Scottish MEPs have joined the fight to change a proposed Directive that would be a huge set back in the use of environmentally-friendly fuels and impose a significant cost on UK agriculture.
NFU Scotland Chief Executive Andy Robertson met Scottish MEPs in Brussels at the end of last week to secure support for changes to the proposed Waste Incineration Directive. Due to be implemented at the end of this year, the Directive would prohibit the use of rendered animal tallow (animal fat) as a fuel, despite it having much lower emissions that burning oil. Tallow fuels boilers in slaughterhouses and rendering plants which produce steam essential for heat treatment and cleaning.
As proposed, at the end of this year, tallow would be classified as a waste product and could only be burnt in incinerators which meet the strict requirements of the Directive. The current boilers would have to be upgraded and the cost of meeting the new requirements makes conversion impractical. Tallow would therefore no longer be a green fuel, rather a waste product with a disposal cost which would have to be borne by the industry. Rendering plants and abattoirs would also have to revert to burning fossil fuels.
Efforts are continuing to convince the European Commission that tallow must be exempt from the Directive, recognising that it is not a waste, rather a valuable source of environmentally-friendly fuel with absolutely no public health implications.
Following the meeting in Brussels, NFUS Chief Executive Andy Robertson said:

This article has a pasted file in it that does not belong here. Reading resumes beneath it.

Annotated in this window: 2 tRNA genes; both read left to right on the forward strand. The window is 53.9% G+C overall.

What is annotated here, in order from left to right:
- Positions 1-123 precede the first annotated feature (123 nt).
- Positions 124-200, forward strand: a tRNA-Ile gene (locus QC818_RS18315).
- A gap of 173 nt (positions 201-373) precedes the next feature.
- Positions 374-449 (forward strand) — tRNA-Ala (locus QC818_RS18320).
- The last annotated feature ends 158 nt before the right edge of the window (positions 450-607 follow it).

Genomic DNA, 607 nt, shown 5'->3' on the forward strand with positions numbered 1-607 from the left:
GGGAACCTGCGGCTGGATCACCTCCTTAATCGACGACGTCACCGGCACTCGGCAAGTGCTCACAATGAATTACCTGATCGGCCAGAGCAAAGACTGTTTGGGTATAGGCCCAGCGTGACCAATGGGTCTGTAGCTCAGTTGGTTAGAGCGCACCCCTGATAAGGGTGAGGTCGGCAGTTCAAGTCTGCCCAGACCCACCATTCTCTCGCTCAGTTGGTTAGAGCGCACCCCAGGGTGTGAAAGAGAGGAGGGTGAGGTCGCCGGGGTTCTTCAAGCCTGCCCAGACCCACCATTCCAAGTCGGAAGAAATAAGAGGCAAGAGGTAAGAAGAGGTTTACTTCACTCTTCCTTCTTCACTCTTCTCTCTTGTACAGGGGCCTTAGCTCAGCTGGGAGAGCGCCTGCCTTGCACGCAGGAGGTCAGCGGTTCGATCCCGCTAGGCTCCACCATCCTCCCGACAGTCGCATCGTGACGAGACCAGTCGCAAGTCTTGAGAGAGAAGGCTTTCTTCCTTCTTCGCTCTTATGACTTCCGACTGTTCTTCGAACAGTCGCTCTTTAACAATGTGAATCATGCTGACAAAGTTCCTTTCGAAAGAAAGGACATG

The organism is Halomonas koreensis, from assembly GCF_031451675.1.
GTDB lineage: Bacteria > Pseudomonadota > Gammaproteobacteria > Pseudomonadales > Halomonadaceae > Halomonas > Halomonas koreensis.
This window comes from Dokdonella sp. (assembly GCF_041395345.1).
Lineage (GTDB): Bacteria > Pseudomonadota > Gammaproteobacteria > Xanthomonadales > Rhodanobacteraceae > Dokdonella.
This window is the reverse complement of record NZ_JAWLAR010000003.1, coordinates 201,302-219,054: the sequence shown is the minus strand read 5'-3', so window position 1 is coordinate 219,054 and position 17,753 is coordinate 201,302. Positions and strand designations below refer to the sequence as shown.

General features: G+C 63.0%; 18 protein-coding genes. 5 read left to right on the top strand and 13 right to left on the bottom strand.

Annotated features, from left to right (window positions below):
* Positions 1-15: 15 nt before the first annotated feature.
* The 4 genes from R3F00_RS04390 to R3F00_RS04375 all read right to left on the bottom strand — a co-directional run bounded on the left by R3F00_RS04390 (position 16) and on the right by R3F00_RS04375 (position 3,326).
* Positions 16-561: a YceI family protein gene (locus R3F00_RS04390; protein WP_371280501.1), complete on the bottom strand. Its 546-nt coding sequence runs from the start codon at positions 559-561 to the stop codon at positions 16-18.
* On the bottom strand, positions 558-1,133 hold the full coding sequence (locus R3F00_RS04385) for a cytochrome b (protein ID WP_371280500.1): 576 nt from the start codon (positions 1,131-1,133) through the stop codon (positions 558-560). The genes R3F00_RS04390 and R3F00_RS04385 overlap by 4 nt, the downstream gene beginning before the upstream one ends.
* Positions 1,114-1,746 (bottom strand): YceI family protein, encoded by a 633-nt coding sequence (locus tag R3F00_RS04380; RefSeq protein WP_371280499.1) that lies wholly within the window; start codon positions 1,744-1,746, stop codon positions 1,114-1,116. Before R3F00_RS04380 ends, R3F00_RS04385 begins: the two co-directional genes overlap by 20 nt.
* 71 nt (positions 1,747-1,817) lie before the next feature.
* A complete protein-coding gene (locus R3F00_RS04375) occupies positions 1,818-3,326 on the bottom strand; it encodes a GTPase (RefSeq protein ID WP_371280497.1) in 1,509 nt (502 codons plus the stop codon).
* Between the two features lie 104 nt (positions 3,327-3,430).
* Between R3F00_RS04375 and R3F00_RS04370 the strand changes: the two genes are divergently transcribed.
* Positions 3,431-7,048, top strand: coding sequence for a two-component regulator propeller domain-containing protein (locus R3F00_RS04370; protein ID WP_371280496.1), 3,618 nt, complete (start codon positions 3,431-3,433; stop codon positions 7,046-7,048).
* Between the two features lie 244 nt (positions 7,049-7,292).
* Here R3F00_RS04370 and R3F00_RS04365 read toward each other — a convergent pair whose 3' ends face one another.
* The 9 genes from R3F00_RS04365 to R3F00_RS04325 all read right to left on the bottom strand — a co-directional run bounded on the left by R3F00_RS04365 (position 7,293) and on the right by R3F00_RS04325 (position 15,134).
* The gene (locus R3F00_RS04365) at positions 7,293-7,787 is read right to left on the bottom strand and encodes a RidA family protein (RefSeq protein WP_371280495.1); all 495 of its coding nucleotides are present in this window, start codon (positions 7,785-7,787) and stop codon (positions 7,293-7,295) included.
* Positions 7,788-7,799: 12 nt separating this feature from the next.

“Unless this Directive is changed, the Commission will score an own goal in its attempts to develop green fuels and, at the same time, throw a significant and completely unnecessary cost onto the rendering and agricultural industry.
“We fully support a Directive designed to ensure public health hazards are destroyed safely, but tallow carries no such risk and is in fact an extremely useful product. By classifying it as waste, we will lose thousands of tonnes of green fuel and actually force rendering plants back into burning fossil fuels, which runs contrary to the Commission's environmental policy.
“Some member states have already said they will continue to allow tallow to be used as a fuel. It is in the Commission's interest to have a consistent approach across Europe. It has said it will re-look at the issue after the end of the year, but that is not good enough. This needs to sorted by the Commission now before the Directive comes into effect. We appreciate the support of Scottish MEPs who will be pressing our case for tallow to be removed from the scope of the Directive.”
· Tallow is produced in all Member States as a result of the heat treatment of slaughterhouse animal waste in approved rendering plants.
· It has been calculated that the additional cost to the UK meat and agricultural industries would be about £25 per tonne of raw material processed if tallow cannot be used as a fuel; a cost that would have to be borne by these industries.
· The UK produces 250,000 tonnes of tallow per year (against a total of 2.5 million tonnes across the EU) of which 100,000 tonnes is used as fuel in steam-raising boilers. The steam is essential in many situations in slaughterhouses and rendering plants for cleaning and heat treatment.
· Tallow derived from high quality animal products may continue to be used in animal feed and some other types of tallow are treated under extreme conditions to produce products such as car tyres, paints and cosmetics. The balance of tallow has no market if it cannot be used as fuel.